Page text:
I went to my first International Conference on Thermochronology in 2008, when the meeting was held in Anchorage. This was during the waning days of my first blogging attempt, but I managed to publish four write-ups, and lots of pictures. If you are interested, here are links to Part 1, Part 2, Part 3, and Part 4.
The 2010 meeting in Glasgow occurred during my depositional hiatus, and the 2012 meeting in Guilin occurred right after I’d started my new job, and I had no funding to attend meetings (especially international ones). But ever since it was announced, I’ve been determined to make sure that I attend FT2014, the 14th International Thermochronology Conference in Chamonix. Why? Simple reasons really. First, the meetings are fantastic. Large conferences like GSA and AGU are great, but can be overwhelming. You alternate between days with nothing of interest to days where you have to decide between 3 or 4 concurrent sessions. The Thermo meetings are organized so that you can see every talk and visit every poster. There is just one session, and all of the talks are things I am interested in. You can see presentations on new applications of thermochronology, new methods, and even things that only specialists care about, like interlaboratory calibrations and new standard development. Add to that a long and impressive list of invited speakers, small break-out sessions focusing on some special issue, and a chance to network and talk with a huge majority of your colleagues, and you have a great meeting. The two I have attended have been excellent.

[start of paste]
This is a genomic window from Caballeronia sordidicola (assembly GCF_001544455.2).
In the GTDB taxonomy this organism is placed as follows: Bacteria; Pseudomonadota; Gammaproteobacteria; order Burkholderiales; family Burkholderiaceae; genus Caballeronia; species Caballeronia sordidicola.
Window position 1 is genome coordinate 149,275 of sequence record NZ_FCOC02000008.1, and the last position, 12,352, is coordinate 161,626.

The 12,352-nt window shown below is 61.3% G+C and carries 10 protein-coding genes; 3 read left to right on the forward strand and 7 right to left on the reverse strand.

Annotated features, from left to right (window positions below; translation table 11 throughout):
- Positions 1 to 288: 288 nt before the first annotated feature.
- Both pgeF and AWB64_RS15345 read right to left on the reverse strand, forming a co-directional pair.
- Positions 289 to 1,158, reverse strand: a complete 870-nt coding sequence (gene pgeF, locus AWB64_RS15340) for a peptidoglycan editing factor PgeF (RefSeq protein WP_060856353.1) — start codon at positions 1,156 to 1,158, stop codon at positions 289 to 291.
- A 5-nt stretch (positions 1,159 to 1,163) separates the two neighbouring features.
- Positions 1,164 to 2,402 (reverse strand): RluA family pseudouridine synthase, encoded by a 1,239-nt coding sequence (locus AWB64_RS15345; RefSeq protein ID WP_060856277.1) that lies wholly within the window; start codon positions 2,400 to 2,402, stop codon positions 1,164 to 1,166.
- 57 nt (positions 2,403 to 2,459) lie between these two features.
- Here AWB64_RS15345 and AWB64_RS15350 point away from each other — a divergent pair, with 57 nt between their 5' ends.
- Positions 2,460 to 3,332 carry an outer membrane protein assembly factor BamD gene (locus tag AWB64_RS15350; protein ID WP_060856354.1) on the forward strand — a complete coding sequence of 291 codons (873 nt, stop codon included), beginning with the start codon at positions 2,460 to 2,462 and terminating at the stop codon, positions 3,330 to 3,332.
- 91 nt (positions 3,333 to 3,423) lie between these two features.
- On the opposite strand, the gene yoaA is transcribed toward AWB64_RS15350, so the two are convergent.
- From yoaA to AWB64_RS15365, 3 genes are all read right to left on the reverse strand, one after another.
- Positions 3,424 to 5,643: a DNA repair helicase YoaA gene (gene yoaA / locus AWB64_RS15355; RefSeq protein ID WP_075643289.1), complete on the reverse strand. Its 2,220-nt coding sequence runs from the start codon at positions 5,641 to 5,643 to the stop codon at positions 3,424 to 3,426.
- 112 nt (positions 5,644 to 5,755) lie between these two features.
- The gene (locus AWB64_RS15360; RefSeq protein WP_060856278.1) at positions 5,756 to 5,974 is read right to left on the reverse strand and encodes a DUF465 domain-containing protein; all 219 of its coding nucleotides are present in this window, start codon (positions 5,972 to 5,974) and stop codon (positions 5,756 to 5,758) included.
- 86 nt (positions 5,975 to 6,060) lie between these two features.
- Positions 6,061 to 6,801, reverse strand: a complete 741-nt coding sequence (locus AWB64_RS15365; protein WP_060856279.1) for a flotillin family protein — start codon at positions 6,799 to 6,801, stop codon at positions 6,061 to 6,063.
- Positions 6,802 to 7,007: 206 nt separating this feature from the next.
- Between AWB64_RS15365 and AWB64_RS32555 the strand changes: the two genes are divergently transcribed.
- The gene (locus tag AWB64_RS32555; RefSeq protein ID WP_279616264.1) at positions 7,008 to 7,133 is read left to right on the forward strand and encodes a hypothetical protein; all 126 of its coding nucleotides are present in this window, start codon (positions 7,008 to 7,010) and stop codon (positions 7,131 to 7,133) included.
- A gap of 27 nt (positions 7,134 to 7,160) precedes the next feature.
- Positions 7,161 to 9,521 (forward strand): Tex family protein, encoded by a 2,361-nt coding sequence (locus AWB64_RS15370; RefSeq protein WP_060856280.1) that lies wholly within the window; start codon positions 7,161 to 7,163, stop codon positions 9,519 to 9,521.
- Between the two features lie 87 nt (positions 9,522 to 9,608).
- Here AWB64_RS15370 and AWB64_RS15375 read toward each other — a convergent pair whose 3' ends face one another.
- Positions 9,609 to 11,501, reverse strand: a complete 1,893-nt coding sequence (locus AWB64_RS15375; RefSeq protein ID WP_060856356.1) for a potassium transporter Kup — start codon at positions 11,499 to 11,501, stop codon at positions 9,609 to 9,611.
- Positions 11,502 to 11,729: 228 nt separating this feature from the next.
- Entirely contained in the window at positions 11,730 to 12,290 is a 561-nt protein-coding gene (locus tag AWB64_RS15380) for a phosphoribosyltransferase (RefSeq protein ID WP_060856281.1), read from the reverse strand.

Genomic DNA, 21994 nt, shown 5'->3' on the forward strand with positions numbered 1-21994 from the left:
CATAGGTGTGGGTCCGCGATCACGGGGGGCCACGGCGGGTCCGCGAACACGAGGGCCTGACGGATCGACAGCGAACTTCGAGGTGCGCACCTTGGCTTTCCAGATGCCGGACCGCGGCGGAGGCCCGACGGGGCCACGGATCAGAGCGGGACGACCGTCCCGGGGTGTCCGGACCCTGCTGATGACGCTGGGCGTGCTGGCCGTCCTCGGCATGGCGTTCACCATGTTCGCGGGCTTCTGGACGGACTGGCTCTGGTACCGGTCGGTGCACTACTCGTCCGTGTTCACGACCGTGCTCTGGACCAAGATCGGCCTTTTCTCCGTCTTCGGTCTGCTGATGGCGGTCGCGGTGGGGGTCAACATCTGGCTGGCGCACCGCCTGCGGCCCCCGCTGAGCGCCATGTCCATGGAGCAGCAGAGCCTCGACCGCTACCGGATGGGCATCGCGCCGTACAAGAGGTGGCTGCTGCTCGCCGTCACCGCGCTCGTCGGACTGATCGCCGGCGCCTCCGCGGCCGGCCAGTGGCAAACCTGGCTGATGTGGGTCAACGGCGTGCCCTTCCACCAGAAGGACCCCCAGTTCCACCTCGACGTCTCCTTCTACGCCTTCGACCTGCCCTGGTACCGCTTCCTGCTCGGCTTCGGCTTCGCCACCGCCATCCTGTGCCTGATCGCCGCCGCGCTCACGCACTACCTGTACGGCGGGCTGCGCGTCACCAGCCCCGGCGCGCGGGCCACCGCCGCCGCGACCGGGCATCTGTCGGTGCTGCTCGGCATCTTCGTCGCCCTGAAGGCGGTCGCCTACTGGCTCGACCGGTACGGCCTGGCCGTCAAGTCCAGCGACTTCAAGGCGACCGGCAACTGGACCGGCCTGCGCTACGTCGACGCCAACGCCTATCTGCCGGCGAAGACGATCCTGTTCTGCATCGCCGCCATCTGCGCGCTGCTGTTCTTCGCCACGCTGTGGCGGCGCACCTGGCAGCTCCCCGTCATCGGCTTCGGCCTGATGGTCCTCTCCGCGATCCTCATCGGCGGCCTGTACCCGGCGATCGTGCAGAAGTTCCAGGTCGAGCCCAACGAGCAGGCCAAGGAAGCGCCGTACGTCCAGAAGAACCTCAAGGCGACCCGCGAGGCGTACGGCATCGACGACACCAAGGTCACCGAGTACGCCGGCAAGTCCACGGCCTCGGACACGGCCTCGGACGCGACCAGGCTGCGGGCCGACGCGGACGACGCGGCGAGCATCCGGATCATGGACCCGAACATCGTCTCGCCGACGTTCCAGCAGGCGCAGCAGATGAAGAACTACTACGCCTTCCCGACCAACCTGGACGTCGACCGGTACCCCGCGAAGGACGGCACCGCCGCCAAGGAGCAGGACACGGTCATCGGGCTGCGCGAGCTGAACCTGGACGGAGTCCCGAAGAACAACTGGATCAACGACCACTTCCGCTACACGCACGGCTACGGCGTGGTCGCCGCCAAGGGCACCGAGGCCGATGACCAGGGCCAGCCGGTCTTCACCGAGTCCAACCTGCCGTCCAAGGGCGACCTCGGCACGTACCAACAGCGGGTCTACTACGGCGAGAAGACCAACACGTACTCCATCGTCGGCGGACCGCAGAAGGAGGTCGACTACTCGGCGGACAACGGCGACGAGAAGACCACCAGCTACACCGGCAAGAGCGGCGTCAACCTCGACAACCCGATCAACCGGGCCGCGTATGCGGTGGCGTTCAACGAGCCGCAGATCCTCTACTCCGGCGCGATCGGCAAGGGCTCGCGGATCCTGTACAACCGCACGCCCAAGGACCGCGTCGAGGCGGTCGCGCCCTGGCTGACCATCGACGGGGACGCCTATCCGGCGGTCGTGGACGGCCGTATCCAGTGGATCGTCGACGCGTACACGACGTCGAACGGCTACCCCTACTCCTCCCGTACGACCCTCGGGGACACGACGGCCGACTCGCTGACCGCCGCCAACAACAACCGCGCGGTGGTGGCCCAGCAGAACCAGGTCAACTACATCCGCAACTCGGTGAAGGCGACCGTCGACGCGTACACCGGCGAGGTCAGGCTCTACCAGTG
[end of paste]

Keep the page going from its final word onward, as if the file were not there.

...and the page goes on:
The second reason I am determined to attend Chamonix is that I’ve never been to the Alps. These meetings actually do a great job of exposing you to the region, mixing general science with locality-specific trips and talks. I don’t think I can swing the pre-meeting field trip this year, but there is always a day trip mid-meeting, and a variety of evening events. In Anchorage and Glasgow the pre-meeting trips, and the mid-meeting day trips were fantastic. I expect Chamonix to be no different.
So, as the world’s leading thermochronology blog I thought it appropriate to start advertising for FT2014 in Chamonix. The abstract deadline is April 1 (no fools), and the early registration deadline is April 14th. You have a month to pull it together! I especially recommend this meeting for any students working in the field. In my experience these meetings are fantastic, and offer a great opportunity to network (post-docs anyone?)